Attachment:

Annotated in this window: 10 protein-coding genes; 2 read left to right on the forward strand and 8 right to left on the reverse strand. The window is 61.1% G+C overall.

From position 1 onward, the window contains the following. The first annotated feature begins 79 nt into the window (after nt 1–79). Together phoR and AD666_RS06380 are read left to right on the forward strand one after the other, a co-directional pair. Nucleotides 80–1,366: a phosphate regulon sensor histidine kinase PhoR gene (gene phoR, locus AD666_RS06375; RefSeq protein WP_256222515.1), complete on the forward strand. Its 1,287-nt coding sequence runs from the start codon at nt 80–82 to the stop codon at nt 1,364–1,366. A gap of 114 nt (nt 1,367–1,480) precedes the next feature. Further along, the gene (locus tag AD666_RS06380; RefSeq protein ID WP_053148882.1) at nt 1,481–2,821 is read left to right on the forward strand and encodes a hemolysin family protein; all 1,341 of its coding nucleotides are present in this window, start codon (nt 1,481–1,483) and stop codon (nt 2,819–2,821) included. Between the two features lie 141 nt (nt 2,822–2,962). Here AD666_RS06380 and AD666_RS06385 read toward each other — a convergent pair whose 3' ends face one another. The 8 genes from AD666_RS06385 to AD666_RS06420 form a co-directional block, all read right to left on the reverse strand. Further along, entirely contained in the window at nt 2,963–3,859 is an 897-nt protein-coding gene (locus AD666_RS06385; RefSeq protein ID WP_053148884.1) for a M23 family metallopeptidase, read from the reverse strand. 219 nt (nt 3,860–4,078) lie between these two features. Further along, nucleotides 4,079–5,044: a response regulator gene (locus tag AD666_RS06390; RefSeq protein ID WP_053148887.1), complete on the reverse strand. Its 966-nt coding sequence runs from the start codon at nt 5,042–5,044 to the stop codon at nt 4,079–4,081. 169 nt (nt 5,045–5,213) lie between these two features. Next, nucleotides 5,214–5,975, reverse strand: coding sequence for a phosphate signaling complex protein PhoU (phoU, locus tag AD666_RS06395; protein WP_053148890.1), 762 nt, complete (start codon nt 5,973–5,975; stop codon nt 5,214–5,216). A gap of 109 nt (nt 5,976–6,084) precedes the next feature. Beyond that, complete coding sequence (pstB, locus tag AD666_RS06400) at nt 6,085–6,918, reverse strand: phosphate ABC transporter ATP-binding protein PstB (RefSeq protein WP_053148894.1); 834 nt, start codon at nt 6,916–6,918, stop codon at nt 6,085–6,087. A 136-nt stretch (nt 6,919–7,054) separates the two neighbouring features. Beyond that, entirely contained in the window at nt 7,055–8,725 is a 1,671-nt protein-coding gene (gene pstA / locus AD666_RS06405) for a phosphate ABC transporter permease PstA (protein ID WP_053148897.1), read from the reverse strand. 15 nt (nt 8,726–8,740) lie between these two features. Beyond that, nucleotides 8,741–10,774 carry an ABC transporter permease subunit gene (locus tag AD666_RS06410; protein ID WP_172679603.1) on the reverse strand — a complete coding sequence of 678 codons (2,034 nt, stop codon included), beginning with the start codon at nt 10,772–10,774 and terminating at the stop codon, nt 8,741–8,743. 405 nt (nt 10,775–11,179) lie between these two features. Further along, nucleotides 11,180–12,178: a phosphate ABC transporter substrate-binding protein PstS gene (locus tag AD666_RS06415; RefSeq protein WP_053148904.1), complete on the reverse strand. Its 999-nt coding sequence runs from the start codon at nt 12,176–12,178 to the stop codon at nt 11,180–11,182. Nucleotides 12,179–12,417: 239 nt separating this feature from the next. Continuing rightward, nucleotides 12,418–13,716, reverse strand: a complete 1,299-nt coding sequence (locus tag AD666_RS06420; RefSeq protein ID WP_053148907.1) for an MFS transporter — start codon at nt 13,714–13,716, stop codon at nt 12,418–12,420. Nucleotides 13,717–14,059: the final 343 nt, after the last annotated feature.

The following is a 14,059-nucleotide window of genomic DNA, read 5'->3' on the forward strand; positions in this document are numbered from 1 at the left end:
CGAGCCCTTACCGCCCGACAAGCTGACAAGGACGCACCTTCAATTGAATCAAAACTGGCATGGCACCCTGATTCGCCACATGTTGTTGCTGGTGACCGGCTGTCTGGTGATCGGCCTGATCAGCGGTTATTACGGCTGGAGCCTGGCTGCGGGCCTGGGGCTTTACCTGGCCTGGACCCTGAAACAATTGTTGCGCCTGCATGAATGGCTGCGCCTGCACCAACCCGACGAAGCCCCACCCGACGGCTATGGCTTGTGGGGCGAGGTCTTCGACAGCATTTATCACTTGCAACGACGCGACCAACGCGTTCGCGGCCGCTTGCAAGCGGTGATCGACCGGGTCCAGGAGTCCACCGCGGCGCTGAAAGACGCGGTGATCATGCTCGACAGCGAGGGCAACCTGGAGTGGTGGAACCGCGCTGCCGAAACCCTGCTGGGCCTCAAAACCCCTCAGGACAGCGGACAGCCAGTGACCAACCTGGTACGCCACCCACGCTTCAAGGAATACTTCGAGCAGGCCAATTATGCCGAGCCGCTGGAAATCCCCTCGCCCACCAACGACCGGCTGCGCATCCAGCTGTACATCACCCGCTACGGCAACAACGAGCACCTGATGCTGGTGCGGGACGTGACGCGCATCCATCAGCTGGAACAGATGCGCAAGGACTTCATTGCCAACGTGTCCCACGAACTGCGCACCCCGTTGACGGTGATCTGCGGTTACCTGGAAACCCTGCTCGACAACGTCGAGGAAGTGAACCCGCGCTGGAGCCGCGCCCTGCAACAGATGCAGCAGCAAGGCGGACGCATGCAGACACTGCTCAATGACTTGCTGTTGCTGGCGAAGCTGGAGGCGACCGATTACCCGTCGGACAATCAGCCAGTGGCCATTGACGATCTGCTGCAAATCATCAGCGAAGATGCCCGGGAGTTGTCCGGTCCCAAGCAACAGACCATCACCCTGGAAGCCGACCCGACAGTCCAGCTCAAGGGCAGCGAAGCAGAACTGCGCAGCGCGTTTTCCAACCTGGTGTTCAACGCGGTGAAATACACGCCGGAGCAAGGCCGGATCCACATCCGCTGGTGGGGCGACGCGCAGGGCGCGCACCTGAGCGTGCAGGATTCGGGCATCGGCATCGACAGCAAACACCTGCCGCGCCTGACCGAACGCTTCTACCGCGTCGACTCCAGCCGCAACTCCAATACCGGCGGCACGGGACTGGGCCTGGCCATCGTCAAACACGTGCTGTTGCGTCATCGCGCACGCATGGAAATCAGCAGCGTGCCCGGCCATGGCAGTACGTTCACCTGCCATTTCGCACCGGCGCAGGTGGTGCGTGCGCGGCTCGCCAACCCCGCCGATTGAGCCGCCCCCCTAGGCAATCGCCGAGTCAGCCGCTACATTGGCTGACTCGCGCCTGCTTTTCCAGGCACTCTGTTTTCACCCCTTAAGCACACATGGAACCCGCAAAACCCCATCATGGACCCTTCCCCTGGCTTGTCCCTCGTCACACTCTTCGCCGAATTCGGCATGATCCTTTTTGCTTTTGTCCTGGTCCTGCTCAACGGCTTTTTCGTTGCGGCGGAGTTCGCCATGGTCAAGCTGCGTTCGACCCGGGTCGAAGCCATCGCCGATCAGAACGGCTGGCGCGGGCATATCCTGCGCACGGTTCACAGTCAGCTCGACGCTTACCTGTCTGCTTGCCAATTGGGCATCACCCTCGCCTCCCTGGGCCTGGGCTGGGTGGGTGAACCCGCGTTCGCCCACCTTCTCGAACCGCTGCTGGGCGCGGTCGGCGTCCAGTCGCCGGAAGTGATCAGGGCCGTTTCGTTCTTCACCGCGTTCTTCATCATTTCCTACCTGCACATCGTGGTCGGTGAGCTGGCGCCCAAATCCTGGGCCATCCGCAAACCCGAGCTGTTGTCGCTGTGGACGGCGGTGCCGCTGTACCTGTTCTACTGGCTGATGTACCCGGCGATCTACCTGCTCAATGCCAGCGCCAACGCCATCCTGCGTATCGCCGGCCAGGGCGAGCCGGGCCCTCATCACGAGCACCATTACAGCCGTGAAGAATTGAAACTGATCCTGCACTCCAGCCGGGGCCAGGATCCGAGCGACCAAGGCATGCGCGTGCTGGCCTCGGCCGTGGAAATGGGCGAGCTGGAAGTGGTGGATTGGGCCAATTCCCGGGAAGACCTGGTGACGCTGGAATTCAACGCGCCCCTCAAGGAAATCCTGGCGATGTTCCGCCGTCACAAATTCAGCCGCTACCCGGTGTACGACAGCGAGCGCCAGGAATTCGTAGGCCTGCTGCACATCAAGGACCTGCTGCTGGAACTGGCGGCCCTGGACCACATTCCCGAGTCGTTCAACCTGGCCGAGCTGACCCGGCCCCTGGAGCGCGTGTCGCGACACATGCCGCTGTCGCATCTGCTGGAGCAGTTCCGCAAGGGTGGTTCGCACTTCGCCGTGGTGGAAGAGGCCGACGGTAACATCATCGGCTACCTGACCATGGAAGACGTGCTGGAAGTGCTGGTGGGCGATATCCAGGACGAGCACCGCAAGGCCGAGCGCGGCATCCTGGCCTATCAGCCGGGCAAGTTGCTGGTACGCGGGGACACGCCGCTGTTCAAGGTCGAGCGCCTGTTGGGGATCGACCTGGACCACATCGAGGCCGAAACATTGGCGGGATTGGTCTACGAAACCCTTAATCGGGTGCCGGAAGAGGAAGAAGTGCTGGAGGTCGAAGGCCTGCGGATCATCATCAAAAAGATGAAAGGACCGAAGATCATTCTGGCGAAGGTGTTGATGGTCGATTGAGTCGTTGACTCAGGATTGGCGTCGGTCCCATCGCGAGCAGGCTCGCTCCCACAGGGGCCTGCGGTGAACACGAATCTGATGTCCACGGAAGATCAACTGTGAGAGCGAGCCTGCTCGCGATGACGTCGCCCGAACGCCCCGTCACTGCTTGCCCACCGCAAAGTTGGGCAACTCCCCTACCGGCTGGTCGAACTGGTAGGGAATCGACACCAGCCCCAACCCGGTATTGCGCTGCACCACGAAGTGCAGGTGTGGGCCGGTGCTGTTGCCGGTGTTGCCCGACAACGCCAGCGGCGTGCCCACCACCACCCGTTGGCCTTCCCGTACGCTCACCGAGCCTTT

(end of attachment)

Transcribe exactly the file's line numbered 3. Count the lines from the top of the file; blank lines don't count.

The following is a 14,059-nucleotide window of genomic DNA, read 5'->3' on the forward strand; positions in this document are numbered from 1 at the left end: